I would say the clear part is that the term is obsolete. Is someone asking me to put the game on a floppy and give it to my friends or upload it to BBS systems?

        At the very least, does the license allow unfettered duplication?

        I would guess the answers are no.

    • codrer says:

      link to en.wikipedia.org

      Shareware (also termed trialware or demoware) is proprietary software that is provided to users on a limited basis and only for a certain limited trial basis and pursuant to a license which restricts any commercial benefit, use or exploitation of the software. While there may not be an initial up front payment, the license pursuant to which the software is provided limits and restricts usage.

  9. Gap Gen says:

    Talking about an RTS on a curved surface, anyone able to report whether Planetary Annihilation is any more comprehensible since the last several patches?

  10. racccoon says:

    Looks mental.

  11. Chaz says:

    Wow, that’s almost what I imagined the cylinder world Spyre to look like in the book “Queen of Candesce”.

  12. tasteful says:

    i cant wait to Iube up and work myself into that tube!

  13. Thrippy says:

    It’s uncrippled full shareware. If addicted and grown weary of the AI, you can pay to unlock multiplayer. A throwback to Try Before You Buy prior to the saturated bubble era of poseur indie early access and pay to play alpha-ware. Just say no to the bubble.

    To me this is a straight up RTS only with unit micromanagement eliminated so that the game can focus on resource management. Warcraft/Starcraft/C&C requires too much frantic mult-tasking (measured in +100 APM, actions per minute) to ever be palatable for many gamers. It’s a good idea to selectively disable parts of the traditional full featured RTS to see if we can get somewhere new instead of year in, year out, continuing to graphically polish the decades old existing genre (i.e. Blizzard).

    i(I)ubes has borrowed the notion of Minecraft’s “biomes” with each world procedurally generated from a fixed set of landscape themes (there’s maybe half a dozen?). I’m impressed how this translates into the necessity for changing up flexible basic strategies depending on what world you find yourself in. Dense forests allow for rapid resourcing. Deserts and frozen mountain themes dictate dispersed building and wide spread small scale skirmishes. Ideally if the game continues expanding on this idea, it could discourage rote build orders, a necessary evil of the traditional RTS.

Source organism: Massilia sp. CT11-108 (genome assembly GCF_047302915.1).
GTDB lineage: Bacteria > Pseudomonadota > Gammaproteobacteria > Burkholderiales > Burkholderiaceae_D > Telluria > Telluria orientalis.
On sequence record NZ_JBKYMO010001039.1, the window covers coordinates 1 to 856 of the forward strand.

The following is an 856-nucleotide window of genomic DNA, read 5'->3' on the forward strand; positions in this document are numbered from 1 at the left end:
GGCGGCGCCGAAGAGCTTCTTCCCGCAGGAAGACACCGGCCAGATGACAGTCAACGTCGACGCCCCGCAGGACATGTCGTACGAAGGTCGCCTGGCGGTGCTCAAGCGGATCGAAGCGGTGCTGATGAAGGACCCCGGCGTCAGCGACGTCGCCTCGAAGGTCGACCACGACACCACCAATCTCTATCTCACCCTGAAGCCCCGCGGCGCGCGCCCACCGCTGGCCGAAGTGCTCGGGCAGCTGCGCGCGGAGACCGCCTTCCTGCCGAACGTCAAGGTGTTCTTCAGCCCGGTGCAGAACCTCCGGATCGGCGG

Existing inside a cylinder as it is, each skirmish map is edgeless and wraparound. Fronts can open up anywhere lengthwise along the cylinder and there is no “back of your base” that allows substantial base turtling. You can just attack in the opposite direction against an entrenched tower builder.

    The corpses of your fallen iubes are tallied and can respawn as nocturnal ghosts from a buildable cemetery. It’s a slight soft counter against rushing. Thus, the harder you are hit in any single day cycle, the stronger your counterattack will be during the night cycle.

    No repair! This may be necessary due to recording the skirmish for playback. But it does make every building placement a decision you have to live with for the duration. All building damage is permanent. This serves to push each skirmish toward a decisive conclusion, over and above the factors of population cap and exhausted resources. The necessary evils of cancel build tactics and a dozen peons repairing your HQ are entirely absent from this game.

    Population is capped at 200+50 ghosts for each side. I noticed CPU creeps toward red line at the pop cap. Hopefully this game will sell well enough to support the continued addition of features and engine optimization. Need bigger battles. We need more small RTS titles. Good ones like this.

    tl;dr: differences in maps are not entirely cosmetic, anti-turtling and anti-rush measures are built into the game design. Smells like I(i)nnovation. THE FRENCH LED RTS RENAISSANCE CONTINUES!